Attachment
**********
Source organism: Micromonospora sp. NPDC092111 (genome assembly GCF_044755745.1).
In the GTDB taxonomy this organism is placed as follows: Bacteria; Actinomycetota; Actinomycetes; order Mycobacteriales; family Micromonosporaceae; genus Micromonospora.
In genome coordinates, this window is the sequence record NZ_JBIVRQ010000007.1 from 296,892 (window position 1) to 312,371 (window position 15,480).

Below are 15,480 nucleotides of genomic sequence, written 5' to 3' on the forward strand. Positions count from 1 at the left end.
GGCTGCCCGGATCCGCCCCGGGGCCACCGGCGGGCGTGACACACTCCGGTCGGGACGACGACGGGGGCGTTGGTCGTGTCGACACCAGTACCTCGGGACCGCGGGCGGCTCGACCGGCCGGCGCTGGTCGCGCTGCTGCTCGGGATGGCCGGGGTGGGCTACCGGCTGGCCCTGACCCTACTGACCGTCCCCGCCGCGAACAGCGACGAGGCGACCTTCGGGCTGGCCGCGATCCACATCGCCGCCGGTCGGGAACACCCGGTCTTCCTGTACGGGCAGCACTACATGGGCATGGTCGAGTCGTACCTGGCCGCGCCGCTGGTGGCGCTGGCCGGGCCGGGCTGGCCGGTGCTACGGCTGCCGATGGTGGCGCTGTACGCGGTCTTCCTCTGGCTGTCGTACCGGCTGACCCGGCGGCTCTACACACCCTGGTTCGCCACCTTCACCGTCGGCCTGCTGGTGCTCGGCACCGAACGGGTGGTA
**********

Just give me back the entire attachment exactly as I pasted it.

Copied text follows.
Source organism: Micromonospora sp. NPDC092111 (genome assembly GCF_044755745.1).
In the GTDB taxonomy this organism is placed as follows: Bacteria; Actinomycetota; Actinomycetes; order Mycobacteriales; family Micromonosporaceae; genus Micromonospora.
In genome coordinates, this window is the sequence record NZ_JBIVRQ010000007.1 from 296,892 (window position 1) to 312,371 (window position 15,480).

Below are 15,480 nucleotides of genomic sequence, written 5' to 3' on the forward strand. Positions count from 1 at the left end.
GGCTGCCCGGATCCGCCCCGGGGCCACCGGCGGGCGTGACACACTCCGGTCGGGACGACGACGGGGGCGTTGGTCGTGTCGACACCAGTACCTCGGGACCGCGGGCGGCTCGACCGGCCGGCGCTGGTCGCGCTGCTGCTCGGGATGGCCGGGGTGGGCTACCGGCTGGCCCTGACCCTACTGACCGTCCCCGCCGCGAACAGCGACGAGGCGACCTTCGGGCTGGCCGCGATCCACATCGCCGCCGGTCGGGAACACCCGGTCTTCCTGTACGGGCAGCACTACATGGGCATGGTCGAGTCGTACCTGGCCGCGCCGCTGGTGGCGCTGGCCGGGCCGGGCTGGCCGGTGCTACGGCTGCCGATGGTGGCGCTGTACGCGGTCTTCCTCTGGCTGTCGTACCGGCTGACCCGGCGGCTCTACACACCCTGGTTCGCCACCTTCACCGTCGGCCTGCTGGTGCTCGGCACCGAACGGGTGGTA